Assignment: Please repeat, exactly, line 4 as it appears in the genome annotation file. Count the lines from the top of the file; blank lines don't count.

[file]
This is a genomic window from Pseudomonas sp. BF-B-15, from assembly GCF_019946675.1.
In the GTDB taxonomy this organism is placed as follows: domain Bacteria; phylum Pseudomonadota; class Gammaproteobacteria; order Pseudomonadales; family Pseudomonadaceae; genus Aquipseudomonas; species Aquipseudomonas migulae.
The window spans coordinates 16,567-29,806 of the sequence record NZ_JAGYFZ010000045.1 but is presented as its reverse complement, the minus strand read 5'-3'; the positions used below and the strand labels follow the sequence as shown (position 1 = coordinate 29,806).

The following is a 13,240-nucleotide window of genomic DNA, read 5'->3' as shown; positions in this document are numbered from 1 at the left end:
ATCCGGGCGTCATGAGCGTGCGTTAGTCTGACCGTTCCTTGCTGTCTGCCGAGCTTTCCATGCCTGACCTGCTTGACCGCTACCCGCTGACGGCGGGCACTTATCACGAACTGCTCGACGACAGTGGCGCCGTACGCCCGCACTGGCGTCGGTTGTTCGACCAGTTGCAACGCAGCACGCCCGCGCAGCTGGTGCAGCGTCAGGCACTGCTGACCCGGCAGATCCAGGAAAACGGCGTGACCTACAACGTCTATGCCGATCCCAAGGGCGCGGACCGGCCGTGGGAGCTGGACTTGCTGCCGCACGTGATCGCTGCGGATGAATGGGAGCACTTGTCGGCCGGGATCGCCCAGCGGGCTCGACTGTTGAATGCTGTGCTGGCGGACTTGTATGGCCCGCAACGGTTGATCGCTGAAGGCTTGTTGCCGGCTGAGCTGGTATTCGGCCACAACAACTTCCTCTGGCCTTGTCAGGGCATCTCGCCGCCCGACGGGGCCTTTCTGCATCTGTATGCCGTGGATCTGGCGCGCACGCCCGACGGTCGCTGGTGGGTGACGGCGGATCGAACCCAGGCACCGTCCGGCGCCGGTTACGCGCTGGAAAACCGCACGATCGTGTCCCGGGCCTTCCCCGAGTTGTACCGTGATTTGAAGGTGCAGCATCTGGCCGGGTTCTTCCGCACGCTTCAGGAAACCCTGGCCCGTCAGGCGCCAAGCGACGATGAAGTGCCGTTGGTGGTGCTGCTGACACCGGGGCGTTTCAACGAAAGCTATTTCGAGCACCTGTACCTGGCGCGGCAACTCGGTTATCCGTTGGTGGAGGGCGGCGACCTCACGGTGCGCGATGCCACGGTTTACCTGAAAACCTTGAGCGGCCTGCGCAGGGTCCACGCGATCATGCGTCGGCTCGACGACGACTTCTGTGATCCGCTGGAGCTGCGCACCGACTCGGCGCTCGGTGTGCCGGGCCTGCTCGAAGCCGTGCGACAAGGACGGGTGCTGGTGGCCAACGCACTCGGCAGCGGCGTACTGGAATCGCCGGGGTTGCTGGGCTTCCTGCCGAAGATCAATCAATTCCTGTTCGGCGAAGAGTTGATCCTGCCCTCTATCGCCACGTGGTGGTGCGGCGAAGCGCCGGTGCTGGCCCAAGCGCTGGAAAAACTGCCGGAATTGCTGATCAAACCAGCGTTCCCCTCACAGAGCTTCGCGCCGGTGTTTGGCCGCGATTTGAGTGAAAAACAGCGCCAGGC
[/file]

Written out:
The following is a 13,240-nucleotide window of genomic DNA, read 5'->3' as shown; positions in this document are numbered from 1 at the left end: